Canadian politicians slam video threatening Hindus, stop short of naming SFJ, Pannun

Top Canadian politicians, including many of Indian descent, have slammed a video released by pro-Khalistan Sikhs For Justice (SFJ) group asking Hindus of Indian-origin to leave the country, stating that the community is "welcome" and "safe" in the country.

Canadian politicians slam video threatening Hindus, stop short of naming SFJ, Pannun -

Top Canadian politicians, including many of Indian descent, have slammed a video released by pro-Khalistan Sikhs For Justice (SFJ) group asking Hindus of Indian-origin to leave the country, stating that the community is "welcome" and "safe" in the country.

However, except Hindu-Canadian Liberal MP Chandra Arya, most remained silent on naming SFJ, the terrorist group banned by India in 2019, and its leader, Gurpatwant Singh Pannu, who is seen in the video threatening the Hindus.

"Every Canadian deserves to live without fear and feel welcomed in their community," Conservative leader Pierre Poilievre said on X (formerly Twitter) on Friday.

He added: "In recent days, we have seen hateful comments targeting Hindus in Canada. Conservatives condemn these comments against our Hindu neighbours and friends. Hindus have made invaluable contributions to every part of our country and will always be welcome here".

"To Hindu Canadians and Indians from all backgrounds: Anyone who says you do not deserve to be safe & welcomed in your home does not embody the values of freedom & kindness we hold dear as Canadians. Do not let others delegitimise or question your place and love for Canada," Harjit Singh Sajjan, Minister of Emergency Preparedness, said.

"As Hindu Canadians, our home is here. Our Canadian society is diverse and inclusive and we must hold those values close to our hearts day in and day out," President of Treasury Board and former defence minister, Anita, Anand, wrote on X.

The offensive video, which now has been deleted, came just after Canadian Prime Minister Justin Trudeau accused New Delhi of involvement in the killing of Khalistani terrorist Hardeep Singh Nijjar, resulting in tit-for-tat expulsions of senior diplomats.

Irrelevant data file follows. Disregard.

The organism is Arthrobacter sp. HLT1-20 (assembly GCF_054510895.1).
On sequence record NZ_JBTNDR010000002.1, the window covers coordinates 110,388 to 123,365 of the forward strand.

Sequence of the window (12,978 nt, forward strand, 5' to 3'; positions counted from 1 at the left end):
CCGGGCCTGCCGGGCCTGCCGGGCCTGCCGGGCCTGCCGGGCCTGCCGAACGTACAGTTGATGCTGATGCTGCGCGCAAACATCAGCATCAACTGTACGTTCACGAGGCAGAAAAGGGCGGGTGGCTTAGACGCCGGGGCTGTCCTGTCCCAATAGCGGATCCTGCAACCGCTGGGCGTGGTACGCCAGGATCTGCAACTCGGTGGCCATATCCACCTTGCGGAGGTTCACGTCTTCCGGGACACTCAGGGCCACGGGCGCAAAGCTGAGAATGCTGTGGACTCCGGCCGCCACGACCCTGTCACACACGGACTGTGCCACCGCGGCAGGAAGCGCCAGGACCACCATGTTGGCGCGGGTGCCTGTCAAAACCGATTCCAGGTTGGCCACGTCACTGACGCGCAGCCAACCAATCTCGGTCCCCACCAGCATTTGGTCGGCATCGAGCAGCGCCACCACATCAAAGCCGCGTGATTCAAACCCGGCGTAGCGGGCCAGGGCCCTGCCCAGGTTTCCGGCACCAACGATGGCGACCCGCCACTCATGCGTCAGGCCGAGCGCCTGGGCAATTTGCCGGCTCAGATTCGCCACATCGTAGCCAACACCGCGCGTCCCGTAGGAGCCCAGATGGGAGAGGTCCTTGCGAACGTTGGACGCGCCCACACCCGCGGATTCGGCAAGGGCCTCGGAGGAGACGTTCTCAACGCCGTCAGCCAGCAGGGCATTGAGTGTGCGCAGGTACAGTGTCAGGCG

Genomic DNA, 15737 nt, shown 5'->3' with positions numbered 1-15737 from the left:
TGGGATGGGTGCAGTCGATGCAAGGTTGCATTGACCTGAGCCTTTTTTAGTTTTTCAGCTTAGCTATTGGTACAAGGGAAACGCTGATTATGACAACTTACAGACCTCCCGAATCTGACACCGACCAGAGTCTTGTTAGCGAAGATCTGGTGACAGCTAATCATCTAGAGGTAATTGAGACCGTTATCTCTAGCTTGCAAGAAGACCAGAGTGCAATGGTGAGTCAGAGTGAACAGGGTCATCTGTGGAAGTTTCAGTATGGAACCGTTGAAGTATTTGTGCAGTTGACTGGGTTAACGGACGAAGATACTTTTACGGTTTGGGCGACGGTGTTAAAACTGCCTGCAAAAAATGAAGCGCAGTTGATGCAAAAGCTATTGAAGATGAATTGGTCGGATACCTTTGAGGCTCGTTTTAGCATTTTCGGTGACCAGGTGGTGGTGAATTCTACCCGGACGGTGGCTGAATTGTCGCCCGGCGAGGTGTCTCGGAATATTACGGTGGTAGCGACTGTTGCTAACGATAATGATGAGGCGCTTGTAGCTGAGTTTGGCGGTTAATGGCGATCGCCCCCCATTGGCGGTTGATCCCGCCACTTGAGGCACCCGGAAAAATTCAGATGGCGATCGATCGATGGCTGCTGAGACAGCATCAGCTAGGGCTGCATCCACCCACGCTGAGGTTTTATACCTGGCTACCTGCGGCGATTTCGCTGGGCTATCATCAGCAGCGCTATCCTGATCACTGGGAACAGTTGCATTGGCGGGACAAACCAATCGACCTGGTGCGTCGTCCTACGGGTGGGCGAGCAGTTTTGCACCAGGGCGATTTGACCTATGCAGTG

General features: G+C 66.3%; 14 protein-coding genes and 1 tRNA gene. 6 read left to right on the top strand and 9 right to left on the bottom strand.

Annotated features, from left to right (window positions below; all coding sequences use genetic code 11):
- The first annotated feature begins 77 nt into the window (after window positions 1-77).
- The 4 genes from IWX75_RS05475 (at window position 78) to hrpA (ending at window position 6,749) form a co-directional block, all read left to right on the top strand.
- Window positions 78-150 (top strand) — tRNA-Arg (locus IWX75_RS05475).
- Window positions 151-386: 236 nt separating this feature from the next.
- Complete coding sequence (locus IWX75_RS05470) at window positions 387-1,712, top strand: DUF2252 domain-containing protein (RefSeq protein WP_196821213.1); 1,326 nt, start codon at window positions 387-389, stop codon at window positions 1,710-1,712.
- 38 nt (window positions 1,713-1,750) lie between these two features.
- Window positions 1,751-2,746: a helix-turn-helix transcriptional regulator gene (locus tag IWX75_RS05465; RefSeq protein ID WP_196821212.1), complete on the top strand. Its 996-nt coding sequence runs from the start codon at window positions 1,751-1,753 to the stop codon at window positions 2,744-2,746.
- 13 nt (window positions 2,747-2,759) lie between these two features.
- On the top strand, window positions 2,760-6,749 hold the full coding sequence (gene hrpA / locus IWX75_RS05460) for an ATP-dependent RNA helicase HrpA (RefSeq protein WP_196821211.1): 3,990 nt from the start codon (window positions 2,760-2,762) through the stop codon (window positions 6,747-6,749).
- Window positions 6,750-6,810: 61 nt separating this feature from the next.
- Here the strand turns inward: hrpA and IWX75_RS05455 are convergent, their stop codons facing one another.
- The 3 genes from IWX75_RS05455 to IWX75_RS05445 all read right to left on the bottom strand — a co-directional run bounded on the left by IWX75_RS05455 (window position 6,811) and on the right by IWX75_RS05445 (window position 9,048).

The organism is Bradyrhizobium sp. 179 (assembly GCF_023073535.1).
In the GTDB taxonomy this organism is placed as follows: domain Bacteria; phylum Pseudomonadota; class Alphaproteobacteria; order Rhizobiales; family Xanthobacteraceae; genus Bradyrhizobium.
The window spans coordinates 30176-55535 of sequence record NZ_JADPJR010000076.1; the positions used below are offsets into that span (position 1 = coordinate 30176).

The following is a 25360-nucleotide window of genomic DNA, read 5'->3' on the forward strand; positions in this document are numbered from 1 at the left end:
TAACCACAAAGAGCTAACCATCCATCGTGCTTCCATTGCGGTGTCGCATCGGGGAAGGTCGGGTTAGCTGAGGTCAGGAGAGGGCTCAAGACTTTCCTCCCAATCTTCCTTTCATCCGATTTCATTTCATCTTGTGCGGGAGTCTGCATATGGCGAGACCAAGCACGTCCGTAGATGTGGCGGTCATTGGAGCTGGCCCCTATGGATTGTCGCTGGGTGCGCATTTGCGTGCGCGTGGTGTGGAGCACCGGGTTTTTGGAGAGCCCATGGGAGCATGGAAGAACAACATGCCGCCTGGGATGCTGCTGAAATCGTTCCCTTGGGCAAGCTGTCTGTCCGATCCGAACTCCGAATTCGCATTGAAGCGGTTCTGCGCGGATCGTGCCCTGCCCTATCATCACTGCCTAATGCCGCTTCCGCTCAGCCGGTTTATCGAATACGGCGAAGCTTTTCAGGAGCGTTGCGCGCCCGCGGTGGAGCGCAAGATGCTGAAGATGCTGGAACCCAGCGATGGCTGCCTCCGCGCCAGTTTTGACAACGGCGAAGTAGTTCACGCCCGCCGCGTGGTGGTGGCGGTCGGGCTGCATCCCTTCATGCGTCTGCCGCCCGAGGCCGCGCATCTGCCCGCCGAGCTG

Released early this week, Pannun, who faces 22 criminal cases in Punjab, can be heard saying in the 45-second video clip: "Indo-Canadian Hindus, you have repudiated your allegiance to Canada and Canadian constitution. Your destination is India. Leave Canada, go to India".

Designated as a terrorist in India, Pannun has been holding referendums in Canada, calling for an independent homeland for Sikhs. The next referendum is scheduled to be held on October 29 in Surrey.

However, condemnation of the video by Jagmeet Singh, NDP's Indian-origin Sikh leader who is seen as a Khalistani supporter, took many social media users by surprise with many asking whether his account was "hacked".

In a post shared on X, Jagmeet wrote: "To Hindus across Canada... This is your home and you deserve to be here. Anyone that suggests otherwise does not reflect the values of inclusion, compassion and kindness we hold close as Canadians".

After Trudeau's accusations against the Indian government, Jagmeet pledged to seek justice for Nijjar.

Sharing a long post slamming the video, Karnataka-born Arya was the only leader to name SFJ and Pannu and spoke about the Khalistan movement in Canada.

"Few days back Khalistan movement leader in Canada and the president of Sikhs for Justice which organised the so-called referendum Gurpatwant Singh Pannun attacked Hindu-Canadians asking us to leave Canada and go back to India," Arya said in a video message shared on X on Thursday.

He said that the "Khalistan movement leader is trying to provoke the Hindu-Canadians to react and divide the Hindu and Sikh communities in Canada".

Members of the Hindu community started coming to Canada 100 years ago. The community has people who migrated from India, Sri Lanka, Nepal, Southeast Asia and even Africa.

According to Statistics Canada, as reported in the 2021 Census, Hindus rose from 1.0 per cent to 2.3 per cent (close to 830,000 people) of total Canadian population from 2001 to 2021.


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